In Northern Kenya black rhinos were once abundant, until poaching eliminated them entirely. Now, for the first time in 30 years, they have been able to return. The 350,000-hectare, community-owned Sera Conservancy is the perfect rhino habitat; it also happens to be the location of a new rhino sanctuary, where black rhino have been re-introduced. The good news is that since the relocation of 10 black rhinos in 2015, there have been two births and another three pregnancies ongoing.
What’s more: at their new camp, Saruni Rhino, this renowned safari operator is offering the first on-foot black rhino-tracking experience in East Africa. “The money that tourists bring makes the land owned by Samburu people valuable and productive, and the landowners see the financial benefits of owning and protecting what used to be considered marginal, arid, isolated, out-of-tourist track land”, explains Saruni CEO, Riccardo Orizio.
Using radio transmitters and led by two experienced guides, tracking involves staying downwind of the rhinos since, despite poor eyesight, they have an acute sense of smell. “They are well camouflaged and remarkably hard to spot, even as you approach them”, says Financial Times travel writer, Martin Fletcher. “But then you catch sight of the great, horned, prehistoric beast and it’s thrilling. You can see rhinos on countless other reserves in Africa, but not like this – not on foot; not rhinos as genuinely wild as these; and not on their very own territory.”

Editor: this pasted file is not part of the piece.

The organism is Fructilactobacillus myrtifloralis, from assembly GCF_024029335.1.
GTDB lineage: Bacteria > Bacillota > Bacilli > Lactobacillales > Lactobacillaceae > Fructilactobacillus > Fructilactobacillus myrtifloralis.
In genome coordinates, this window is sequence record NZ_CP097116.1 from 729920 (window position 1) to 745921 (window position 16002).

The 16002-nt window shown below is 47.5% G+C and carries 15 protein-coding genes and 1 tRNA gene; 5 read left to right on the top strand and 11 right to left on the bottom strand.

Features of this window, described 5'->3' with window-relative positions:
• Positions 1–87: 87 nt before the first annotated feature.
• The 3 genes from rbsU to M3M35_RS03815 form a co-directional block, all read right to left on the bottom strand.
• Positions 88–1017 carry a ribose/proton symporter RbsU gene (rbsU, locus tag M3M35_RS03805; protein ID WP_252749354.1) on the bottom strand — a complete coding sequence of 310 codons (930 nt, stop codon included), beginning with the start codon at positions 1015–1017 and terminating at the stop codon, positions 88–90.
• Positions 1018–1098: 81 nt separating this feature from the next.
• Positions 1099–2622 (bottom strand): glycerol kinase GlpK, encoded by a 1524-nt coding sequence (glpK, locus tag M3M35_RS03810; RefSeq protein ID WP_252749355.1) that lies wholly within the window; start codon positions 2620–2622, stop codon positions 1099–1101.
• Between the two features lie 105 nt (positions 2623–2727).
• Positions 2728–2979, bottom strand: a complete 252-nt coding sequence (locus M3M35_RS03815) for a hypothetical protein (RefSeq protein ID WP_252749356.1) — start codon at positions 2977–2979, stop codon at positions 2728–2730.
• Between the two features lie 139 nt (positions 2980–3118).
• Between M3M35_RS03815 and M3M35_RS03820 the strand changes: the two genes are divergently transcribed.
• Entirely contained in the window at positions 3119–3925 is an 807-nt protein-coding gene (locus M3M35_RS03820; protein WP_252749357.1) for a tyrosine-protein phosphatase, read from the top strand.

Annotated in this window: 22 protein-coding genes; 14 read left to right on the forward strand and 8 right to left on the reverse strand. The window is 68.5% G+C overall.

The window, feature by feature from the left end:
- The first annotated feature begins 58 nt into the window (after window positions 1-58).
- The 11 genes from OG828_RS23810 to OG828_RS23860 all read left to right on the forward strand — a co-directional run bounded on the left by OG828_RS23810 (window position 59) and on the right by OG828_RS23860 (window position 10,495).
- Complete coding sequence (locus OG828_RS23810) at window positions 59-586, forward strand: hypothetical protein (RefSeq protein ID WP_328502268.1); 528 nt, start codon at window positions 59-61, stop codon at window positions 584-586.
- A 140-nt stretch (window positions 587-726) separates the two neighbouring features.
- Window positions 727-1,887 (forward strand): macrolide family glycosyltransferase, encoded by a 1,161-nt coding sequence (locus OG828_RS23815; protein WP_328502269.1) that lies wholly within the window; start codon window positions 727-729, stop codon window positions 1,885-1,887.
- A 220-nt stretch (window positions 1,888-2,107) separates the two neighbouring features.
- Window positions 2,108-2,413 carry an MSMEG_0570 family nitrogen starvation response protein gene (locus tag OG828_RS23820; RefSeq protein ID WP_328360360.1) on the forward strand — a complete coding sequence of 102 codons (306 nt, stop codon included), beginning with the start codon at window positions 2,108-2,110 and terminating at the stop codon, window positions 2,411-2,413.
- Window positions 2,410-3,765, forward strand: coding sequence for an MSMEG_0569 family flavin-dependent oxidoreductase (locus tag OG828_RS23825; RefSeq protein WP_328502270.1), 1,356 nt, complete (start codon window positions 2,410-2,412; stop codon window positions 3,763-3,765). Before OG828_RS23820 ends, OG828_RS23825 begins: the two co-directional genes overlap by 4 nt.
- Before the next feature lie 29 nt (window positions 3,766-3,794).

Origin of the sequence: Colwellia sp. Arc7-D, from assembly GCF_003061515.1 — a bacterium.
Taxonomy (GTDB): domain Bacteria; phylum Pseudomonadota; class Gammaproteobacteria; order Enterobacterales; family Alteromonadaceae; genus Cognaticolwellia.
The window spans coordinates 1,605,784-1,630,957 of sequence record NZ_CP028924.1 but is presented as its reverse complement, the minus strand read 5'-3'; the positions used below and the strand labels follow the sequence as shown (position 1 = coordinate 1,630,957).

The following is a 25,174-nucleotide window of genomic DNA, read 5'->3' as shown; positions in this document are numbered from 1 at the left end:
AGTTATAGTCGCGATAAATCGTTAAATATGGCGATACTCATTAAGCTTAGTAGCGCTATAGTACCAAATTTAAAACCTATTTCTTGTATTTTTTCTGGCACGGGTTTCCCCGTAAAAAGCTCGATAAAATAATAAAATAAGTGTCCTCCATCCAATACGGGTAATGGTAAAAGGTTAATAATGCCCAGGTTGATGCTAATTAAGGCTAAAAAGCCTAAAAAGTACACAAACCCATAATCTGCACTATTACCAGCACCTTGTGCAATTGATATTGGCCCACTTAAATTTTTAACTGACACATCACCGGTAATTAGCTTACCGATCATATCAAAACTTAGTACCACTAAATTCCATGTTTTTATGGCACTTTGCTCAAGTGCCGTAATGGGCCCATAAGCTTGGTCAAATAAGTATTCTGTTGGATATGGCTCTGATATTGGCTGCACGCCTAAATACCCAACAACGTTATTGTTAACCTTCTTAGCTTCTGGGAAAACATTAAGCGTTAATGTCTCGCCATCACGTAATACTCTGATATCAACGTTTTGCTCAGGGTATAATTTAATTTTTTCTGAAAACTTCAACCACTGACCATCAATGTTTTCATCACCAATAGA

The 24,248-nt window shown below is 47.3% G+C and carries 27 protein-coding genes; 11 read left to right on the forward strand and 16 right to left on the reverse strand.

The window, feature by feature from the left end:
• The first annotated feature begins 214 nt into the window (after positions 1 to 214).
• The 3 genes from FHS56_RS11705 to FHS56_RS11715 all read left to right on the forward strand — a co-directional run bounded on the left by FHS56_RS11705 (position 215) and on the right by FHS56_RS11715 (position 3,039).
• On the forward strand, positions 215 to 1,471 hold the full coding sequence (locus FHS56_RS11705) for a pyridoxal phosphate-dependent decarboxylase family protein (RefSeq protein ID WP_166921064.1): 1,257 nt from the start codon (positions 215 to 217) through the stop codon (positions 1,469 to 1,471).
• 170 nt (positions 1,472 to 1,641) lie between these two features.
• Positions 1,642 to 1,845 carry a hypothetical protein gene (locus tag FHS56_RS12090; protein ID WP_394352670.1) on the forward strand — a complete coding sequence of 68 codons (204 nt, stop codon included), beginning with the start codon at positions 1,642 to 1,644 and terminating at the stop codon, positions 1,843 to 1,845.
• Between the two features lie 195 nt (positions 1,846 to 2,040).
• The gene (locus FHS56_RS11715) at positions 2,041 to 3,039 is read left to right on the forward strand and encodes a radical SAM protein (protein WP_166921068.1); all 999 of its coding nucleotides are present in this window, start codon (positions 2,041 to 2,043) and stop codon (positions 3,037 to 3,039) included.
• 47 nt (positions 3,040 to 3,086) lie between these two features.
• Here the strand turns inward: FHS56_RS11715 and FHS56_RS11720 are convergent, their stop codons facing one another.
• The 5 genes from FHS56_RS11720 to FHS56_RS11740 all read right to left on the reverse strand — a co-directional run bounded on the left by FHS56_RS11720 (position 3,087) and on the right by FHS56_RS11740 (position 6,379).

In South Africa’s Pilansberg National Park, Guests of nearby Sun City resort can help vets and park management officials to notch, implant ID tags, and even collect DNA from selected rhino to help identify and conserve the species. These procedures assist park management to monitor and manage their rhino population.
What’s particularly exciting about this experience is the opportunity to get close to the rhino. Once it’s darted and adequately sedated, ground crew and guests move in on foot to carry out the necessary procedures; guest can actively take part by assisting the vet and park crew during the operation. Imagine pressing your ear against its thick, rough skin to hear its heart beat, and feeling its breath on your skin…